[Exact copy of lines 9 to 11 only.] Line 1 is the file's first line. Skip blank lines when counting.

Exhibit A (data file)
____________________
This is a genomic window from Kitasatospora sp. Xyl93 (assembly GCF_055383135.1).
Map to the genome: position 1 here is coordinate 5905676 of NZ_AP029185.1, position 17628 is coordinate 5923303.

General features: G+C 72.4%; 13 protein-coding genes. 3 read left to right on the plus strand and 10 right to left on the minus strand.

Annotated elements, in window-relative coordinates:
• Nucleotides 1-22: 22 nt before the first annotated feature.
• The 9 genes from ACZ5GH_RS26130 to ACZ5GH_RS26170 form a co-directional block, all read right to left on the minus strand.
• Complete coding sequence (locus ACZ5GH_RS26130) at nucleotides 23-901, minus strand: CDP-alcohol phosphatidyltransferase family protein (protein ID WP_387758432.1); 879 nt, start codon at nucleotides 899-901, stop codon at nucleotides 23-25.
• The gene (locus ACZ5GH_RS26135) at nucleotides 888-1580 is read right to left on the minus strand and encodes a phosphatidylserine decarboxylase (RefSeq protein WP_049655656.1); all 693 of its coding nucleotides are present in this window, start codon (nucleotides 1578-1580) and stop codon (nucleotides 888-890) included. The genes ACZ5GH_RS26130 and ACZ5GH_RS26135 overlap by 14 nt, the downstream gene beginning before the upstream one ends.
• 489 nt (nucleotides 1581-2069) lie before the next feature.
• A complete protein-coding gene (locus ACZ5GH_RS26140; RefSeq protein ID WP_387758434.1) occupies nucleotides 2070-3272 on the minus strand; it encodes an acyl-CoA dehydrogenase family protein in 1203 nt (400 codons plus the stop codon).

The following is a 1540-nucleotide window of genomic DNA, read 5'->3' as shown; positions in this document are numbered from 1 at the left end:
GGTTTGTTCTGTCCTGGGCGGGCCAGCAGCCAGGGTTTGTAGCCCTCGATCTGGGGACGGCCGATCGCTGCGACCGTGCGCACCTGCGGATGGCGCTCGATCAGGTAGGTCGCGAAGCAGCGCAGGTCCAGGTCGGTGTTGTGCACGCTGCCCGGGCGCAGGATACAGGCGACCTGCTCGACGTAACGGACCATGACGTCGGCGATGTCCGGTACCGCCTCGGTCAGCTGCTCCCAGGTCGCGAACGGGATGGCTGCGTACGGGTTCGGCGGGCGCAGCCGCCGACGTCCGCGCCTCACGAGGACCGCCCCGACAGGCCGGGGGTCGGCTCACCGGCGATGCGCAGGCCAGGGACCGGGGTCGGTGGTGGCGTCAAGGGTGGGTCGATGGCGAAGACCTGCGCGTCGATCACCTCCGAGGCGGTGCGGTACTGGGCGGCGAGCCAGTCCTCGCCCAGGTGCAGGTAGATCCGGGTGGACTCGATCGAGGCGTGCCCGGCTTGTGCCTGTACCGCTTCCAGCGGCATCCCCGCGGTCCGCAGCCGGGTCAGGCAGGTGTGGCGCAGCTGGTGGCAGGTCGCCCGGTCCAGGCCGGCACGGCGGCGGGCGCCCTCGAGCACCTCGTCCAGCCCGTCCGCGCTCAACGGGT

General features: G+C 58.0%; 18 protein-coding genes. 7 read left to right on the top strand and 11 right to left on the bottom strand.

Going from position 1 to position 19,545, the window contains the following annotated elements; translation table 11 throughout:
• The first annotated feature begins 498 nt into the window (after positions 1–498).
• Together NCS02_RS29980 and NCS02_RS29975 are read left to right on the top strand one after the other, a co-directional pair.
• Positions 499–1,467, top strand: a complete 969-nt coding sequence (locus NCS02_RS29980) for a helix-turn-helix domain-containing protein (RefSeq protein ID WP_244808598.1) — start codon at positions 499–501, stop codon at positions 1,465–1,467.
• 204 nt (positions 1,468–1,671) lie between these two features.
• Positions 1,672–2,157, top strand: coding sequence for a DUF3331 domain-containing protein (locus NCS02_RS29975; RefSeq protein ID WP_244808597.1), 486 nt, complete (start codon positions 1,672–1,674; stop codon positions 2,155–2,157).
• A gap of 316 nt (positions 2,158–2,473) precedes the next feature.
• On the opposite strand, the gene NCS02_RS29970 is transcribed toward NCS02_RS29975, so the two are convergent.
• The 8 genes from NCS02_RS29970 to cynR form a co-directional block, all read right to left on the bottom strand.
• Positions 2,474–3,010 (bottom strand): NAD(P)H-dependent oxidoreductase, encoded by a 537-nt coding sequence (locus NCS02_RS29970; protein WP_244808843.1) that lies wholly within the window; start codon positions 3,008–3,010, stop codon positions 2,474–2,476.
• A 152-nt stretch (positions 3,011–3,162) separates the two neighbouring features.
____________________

• 489 nt (nucleotides 1581-2069) lie before the next feature.
• A complete protein-coding gene (locus ACZ5GH_RS26140; RefSeq protein ID WP_387758434.1) occupies nucleotides 2070-3272 on the minus strand; it encodes an acyl-CoA dehydrogenase family protein in 1203 nt (400 codons plus the stop codon).

The following is a 1540-nucleotide window of genomic DNA, read 5'->3' as shown; positions in this document are numbered from 1 at the left end: